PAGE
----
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Jul 12, 2011 08:13 AM

Blind Baking Pie Crusts?

I'm wondering what people think about blind baking pie crusts before adding filling. I always blind bake tart shells, but I notice that a lot of pie recipes skip this step and just call for filling the uncooked shell and baking for an hour or so. When I've done this I've found the bottom of the crust to be undercooked, so I always like to blind bake, but I'm wondering why no recipes suggest doing so. Thoughts?

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  1. I always blind bake pie shells even if the recipe does not specifically say to do it. Makes for a much better result. I think the only reason for not adding that step to the recipe is to make it look easier -- one less thing to do. Or, the recipe writer isn't really much of a pie baker. Or, the recipe writer really likes that bit of soggy crust that is right next to the filling.

    11 Replies
    1. re: jmnewel

      How long do you recommend and at what temperature? Thanks. Thinking of making my first cherry pie if I can find some fresh.

      1. re: Ora

        Ora most of the time I do mine (pate brisee) at 400 degrees for about 15 minutes with weights, then for about another 10 minutes after removing them but there are so many different ways of doing it.

        1. re: lilgi

          Forgot to mention I freeze the crust first to set it before placing it in the oven.

        2. re: Ora

          I, too, freeze the pricked crust for at least 15 or 20 minutes before baking. Butter a circle on one side of a square of foil large enough to cover the inside of the pie shell and up the sides. Invert onto shell so that the buttered side is down. With your knuckles (fingernails may cause tears in the foil) smooth the foil to sit flush with the pie shell. Leae the pointed ends standing straight up not covering the edge of the shell. Fill with pie weights or dried beans (which can be kept in a jar and reused for this purpose). I use old pyrex pans so the oven temperature is 375° for about 15 minutes or until the edge is slightly golden. Remove pan from oven and carefully and slowly lift the foil by the corners and remove. Add the filling now and bake the amount of time required by your recipe. If the pie is not to be further baked, remove the foil and weights as previously directed, prick the shell with a fork a few times, and put back into the oven for another 10 minutes or so.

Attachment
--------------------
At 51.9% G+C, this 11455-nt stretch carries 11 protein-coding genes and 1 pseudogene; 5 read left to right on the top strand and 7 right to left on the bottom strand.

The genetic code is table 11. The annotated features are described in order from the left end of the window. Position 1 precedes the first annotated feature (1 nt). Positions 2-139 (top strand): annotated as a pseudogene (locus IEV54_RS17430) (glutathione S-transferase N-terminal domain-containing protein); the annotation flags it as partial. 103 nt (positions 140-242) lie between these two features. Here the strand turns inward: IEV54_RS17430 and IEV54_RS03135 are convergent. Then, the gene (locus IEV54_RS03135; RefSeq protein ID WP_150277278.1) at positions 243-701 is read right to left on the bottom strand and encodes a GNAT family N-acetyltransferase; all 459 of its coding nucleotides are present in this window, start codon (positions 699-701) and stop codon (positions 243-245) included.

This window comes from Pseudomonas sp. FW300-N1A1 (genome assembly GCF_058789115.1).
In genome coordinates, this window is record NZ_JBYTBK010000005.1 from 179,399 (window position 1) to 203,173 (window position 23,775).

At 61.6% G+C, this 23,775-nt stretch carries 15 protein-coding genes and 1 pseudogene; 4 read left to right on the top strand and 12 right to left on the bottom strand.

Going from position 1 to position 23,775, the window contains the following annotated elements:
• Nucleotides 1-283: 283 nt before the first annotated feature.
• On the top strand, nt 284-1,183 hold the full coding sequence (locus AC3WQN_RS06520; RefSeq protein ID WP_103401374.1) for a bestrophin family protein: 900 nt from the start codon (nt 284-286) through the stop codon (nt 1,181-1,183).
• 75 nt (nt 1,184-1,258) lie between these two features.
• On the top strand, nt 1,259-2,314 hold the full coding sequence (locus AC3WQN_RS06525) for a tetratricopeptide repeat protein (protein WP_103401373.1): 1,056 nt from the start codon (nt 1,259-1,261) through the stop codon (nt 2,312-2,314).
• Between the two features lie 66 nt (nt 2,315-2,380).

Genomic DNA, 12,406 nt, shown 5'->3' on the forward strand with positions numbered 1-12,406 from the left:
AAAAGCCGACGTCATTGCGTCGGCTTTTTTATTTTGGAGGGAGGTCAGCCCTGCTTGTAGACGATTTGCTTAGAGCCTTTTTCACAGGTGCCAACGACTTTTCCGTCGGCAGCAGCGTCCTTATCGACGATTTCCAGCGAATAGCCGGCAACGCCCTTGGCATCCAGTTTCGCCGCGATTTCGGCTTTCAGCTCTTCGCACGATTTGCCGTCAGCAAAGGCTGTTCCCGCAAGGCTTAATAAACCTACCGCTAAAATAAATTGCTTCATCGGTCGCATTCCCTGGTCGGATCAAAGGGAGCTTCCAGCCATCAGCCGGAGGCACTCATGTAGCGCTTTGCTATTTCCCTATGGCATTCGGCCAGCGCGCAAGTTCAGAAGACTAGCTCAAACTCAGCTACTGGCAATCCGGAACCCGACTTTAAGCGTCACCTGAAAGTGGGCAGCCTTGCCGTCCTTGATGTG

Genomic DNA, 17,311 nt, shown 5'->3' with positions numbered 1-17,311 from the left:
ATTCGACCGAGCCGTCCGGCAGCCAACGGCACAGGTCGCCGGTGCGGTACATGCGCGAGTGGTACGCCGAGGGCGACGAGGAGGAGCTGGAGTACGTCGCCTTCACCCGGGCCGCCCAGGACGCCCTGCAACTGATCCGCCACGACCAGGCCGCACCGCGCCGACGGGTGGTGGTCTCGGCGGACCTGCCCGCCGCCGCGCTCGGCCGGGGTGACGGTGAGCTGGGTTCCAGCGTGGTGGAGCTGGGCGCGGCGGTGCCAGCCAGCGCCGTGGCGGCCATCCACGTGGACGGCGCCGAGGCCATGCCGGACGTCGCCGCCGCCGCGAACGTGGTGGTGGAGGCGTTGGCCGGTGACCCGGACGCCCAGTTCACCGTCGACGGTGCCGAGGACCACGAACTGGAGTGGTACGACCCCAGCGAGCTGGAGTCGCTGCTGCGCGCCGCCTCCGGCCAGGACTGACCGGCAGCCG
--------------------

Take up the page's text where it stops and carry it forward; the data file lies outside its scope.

3. re: jmnewel

          yep, and probably figures that most will know to do this for a better result as well.

          1. re: lilgi

            Hmmm. It's just so weird -- EVERY tart recipe I've ever used calls for blind baking, and not a single pie recipe has.

            1. re: arielleeve

              Probably for the same reason that recipes lots of recipes that include chicken stock don't give you their recipe for it. The way I see it, they're not mentioning blind baking for those that don't know to do it so they're 'absolved' from writing the entire procedure. But once you're familiar with the process you go about doing it your own way. Just my reasoning, I still think they should make mention of it however brief the details. But some of my recipes do include it.

              1. re: lilgi

                Right. Do you generally cut down on cooking time (once the pie is filled) if you have blind baked the shell?

                1. re: arielleeve

                  I've never had to, but I do need the "pie edge guard"? I use a flexible silicone one I've had forever.

                  1. re: lilgi

                    Yea, my metal edge guard purchased on sale at the WS outlet was one of the best things I've ever bought...definitely worth the money...

                    1. re: arielleeve

                      Couldn't live without one myself :)

        4. I never fully blind bake my pie crusts unless I am making a pie (like lemon meringue) where the filling isn't baked. I use pyrex pie pans exclusively, and my bottom crust is nicely browned. Sometimes a recipe will call for a partially baked pie crust, and in that instance I use a pie shield on the edges to keep from over browning.

            1. I blind bake on occasion, but to be honest I lean more toward recipes that don't call for it because it's kind of a pain in the rear. I recently was making a breakfast dish to take to a Meet & Greet at the local opera company. I shied away from several true quiches that called for blind baking and settled on Camille Glenn's Brie & Red Bell Pepper Pie, which doesn't call for blind baking because the egg/cream ratio is different.

              Also, a few years ago, I unknowingly dropped one of my pie weights down the side of the sink with the disposal. Result? Um, new disposal.

              1. Granted, Cooks Illustrated and others have worked up two-crust pie techniques wherein the 3 sectinos are all prepared separately and then assembled, with the top crust not attached to the bottom. I'm not willing to take the tradeoff loss of the traditional appearance of a homemade fruit pie. I preheat a parchment-lined sheet pan at 400, then put the filled, unbaked tart or double-crust pie onto it and lower the heat to 375. I use glass pans so I can clearly see that the bottom crust has browned. I would blind bake only when the filling is not to be baked.